I’m biking up Third Avenue to Jefferson, down Jefferson to Belle Isle, around Belle Isle, and back. Easy 10 miles. Not bad for a well-seasoned geezer (or, more aptly gay: in Yiddish: an alte kokker).
Making the island loop I pass dozens of Canada geese that as loyal aviary citizens gather on the shore facing Windsor. These ring-necked, velveteen beauties take us Americans for granted (a mistake I’m sure). They honk! hiss! honk! nibble car-tossed crumbs, and singly or in fine-feathered chorus lines strut grandly stage center. (I inwardly applaud.)
My $70 secondhand 10-speed Schwinn rides with enough gear resistance to give me a hearty calf-and-thigh stretch, an energetic gluteus-maximus goosing. Enough coasting smoothness to make me feel that life at my crank-it-up age can still be a pumping breeze.
(I got my first Schwinn for my 13th birthday. Red and black. Silver and shiny — with delicate, wavy air-current piping. It had a battery operated horn with loud blat-blat-blat to let neighbors know I was one lucky kid.)
Belle Isle,Aeos empty of celebrating crowds. No hip-hop music. No teenagers rapping — yo-man! — carefree. No body bronzers or muscle-bound showoffs for me to stop, pause for visually intoxicating minutes and do a let’s pretend I’m not checking out pecs, abs, attitudes.
(I was 25 when I took my 13-year-old nephew to the crowded Detroit beach side. He wanted to scorecard my opinion against his own novice rating of bikini girls on parade. I, skirting my role model duty, deferred to his just-turned-pubescent judgment.)
The island’s changed much since then. Gone are the one-track-mind saddle horses. Deer are missing. The aquarium’s drained. Slips in both boat clubs empty of sail and power boat. The golden decades of Belle Isle are tarnished, or so at my age it seems.
Yet, traveling Jefferson away from the downtown city, I saw new buildings going up with brass-band determination: offices, condos, lofts. (Where I wonder will tenants and customers come from? Is Detroit on the verge of revival? Will there be lots of disappointed landlords, strip mall merchants, gay and straight young professionals?)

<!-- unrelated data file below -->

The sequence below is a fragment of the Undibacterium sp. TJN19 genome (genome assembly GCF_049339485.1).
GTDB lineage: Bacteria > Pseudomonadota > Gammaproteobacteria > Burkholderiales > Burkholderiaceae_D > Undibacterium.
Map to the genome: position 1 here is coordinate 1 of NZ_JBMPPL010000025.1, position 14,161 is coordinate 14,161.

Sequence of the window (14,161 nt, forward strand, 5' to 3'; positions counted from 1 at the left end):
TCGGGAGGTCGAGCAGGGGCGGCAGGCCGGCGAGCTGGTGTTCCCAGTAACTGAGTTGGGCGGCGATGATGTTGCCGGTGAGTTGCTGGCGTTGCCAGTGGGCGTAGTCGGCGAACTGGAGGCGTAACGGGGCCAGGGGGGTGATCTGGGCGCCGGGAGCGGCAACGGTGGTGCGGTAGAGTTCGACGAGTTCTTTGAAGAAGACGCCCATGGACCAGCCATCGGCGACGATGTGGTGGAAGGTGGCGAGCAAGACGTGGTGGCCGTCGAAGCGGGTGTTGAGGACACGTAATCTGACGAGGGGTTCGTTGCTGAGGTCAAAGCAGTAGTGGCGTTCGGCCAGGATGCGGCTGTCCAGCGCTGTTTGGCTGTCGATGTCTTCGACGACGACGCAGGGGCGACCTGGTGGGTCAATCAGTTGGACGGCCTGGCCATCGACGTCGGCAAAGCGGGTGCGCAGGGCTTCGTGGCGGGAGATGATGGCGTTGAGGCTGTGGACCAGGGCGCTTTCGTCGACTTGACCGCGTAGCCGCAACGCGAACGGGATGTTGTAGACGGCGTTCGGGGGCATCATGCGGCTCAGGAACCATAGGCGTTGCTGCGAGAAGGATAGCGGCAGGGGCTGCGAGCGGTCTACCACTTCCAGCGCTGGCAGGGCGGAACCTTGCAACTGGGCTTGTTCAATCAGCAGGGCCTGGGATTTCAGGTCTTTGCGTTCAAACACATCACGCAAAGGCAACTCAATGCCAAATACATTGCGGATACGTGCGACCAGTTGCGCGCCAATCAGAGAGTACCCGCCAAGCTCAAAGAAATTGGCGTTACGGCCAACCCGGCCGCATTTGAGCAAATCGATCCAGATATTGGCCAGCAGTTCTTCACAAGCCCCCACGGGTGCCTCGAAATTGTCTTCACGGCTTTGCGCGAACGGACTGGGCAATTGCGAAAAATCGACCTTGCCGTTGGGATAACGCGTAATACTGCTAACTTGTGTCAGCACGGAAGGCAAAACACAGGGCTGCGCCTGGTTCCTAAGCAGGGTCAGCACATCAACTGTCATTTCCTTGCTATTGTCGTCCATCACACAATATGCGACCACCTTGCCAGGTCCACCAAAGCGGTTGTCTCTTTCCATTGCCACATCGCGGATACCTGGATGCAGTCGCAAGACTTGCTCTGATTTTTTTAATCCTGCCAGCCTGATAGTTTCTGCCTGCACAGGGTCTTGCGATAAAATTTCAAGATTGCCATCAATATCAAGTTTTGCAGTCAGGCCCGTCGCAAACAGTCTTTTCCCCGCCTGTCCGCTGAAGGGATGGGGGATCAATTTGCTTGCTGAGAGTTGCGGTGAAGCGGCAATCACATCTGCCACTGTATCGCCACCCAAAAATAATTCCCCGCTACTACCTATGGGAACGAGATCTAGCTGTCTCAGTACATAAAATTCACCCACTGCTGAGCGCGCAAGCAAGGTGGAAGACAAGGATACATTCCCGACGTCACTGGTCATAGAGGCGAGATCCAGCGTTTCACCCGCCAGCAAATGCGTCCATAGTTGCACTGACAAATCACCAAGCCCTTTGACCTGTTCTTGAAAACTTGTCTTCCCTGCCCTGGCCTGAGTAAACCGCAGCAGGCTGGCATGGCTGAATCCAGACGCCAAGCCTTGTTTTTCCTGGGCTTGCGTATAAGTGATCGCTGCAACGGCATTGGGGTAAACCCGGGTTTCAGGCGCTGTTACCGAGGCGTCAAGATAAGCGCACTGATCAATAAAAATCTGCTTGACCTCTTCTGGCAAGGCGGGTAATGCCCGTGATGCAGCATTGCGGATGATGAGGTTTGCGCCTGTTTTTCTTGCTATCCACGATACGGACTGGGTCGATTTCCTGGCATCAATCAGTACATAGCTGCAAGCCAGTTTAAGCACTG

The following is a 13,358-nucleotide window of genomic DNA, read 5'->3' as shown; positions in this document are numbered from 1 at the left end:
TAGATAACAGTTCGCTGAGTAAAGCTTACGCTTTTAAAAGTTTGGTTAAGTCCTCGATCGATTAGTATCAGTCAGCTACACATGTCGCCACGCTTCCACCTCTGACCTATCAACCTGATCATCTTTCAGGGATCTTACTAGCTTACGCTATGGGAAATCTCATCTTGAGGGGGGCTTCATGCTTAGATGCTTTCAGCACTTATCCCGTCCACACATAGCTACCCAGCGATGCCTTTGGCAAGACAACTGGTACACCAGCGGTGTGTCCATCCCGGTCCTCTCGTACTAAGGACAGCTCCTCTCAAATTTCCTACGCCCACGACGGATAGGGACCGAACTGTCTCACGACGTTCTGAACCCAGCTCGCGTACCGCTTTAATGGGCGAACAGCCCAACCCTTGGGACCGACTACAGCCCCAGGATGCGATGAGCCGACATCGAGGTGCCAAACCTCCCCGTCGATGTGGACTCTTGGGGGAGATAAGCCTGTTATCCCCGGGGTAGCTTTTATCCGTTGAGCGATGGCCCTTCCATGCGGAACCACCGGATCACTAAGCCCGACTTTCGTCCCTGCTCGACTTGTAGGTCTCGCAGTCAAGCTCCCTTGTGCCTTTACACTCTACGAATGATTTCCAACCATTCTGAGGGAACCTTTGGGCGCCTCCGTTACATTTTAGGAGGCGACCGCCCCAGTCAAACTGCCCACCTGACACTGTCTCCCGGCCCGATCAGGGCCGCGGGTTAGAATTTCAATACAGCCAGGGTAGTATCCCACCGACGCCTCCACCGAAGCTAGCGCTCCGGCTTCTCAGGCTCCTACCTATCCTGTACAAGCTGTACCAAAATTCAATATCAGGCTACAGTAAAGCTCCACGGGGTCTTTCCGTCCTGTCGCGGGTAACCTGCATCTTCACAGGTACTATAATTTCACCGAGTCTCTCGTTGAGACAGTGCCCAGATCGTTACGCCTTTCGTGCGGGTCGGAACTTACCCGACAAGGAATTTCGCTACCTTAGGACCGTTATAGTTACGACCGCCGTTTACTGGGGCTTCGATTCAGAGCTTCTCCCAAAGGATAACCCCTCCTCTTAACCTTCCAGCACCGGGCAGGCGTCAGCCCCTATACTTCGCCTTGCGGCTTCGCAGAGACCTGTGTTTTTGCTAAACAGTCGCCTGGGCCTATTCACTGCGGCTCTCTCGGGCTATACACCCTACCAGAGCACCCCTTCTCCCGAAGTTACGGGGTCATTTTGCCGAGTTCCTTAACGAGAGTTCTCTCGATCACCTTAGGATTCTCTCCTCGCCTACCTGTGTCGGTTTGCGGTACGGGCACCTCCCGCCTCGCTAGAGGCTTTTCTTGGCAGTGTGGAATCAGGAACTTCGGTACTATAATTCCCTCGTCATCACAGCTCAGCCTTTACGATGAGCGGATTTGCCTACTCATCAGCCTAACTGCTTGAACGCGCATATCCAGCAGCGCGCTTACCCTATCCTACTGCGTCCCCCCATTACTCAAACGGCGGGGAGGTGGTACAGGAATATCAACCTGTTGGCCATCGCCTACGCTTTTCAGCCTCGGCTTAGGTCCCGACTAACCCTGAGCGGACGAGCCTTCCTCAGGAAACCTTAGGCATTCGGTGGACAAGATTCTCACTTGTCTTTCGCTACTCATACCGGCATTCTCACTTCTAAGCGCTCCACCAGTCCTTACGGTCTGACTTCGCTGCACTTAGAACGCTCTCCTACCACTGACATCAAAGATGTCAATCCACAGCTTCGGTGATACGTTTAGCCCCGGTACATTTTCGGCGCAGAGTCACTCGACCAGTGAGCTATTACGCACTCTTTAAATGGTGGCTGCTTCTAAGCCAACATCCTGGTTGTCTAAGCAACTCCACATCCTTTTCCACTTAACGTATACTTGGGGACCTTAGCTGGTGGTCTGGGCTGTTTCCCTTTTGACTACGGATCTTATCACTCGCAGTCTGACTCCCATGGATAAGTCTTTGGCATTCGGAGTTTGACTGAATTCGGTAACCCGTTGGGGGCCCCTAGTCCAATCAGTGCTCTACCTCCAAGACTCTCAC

I bike back leisurely, taking shortcut St. Aubin across town, passing weedy lots, wooden-frame dwellings here and there, a humble storefront church or two; and before I know it it seems I,Aeove biked somehow into land of the lost. 125 years ago.
I’m time-warped in front of St. Albertus Church. The historic marker reads 1872. Renaissance Revival architecture. The Polonia landmark’s been closed since 1990. Sold for a widow’s mite. Across the way there’s an apartment complex. Nailed shut. Waiting for rescue.
The sunlight dances hypnotically through the green shadowy trees of slumbering St. Albertus. There’s no traffic. I pause; look north and south. The narrow street is pin-drop silent. Strangely, I feel that at any moment a carriage will drive up. A horse will softly whinny. Parishioners from a bygone era, carrying their Sunday missals, will wave at me with mild who’s he? curiosity as they hurry inside for eleven-o’clock Mass. Tint-type images . . . Once living . . . Now gone . . .
Nearby there’s an empty school. Built fortress-like. 1916. It’s name is scripted in Polish. Fading letters. Grime covered. I imagine sixth graders day dreaming, eager for summer break. Nuns in starched blue habits wiping their sweaty, sin-free heads. Suddenly the world’s too much with me. And I, sadly with it. Like a kid hurrying home for a welcoming meal, I peddle for all I’m worth. One day at a time.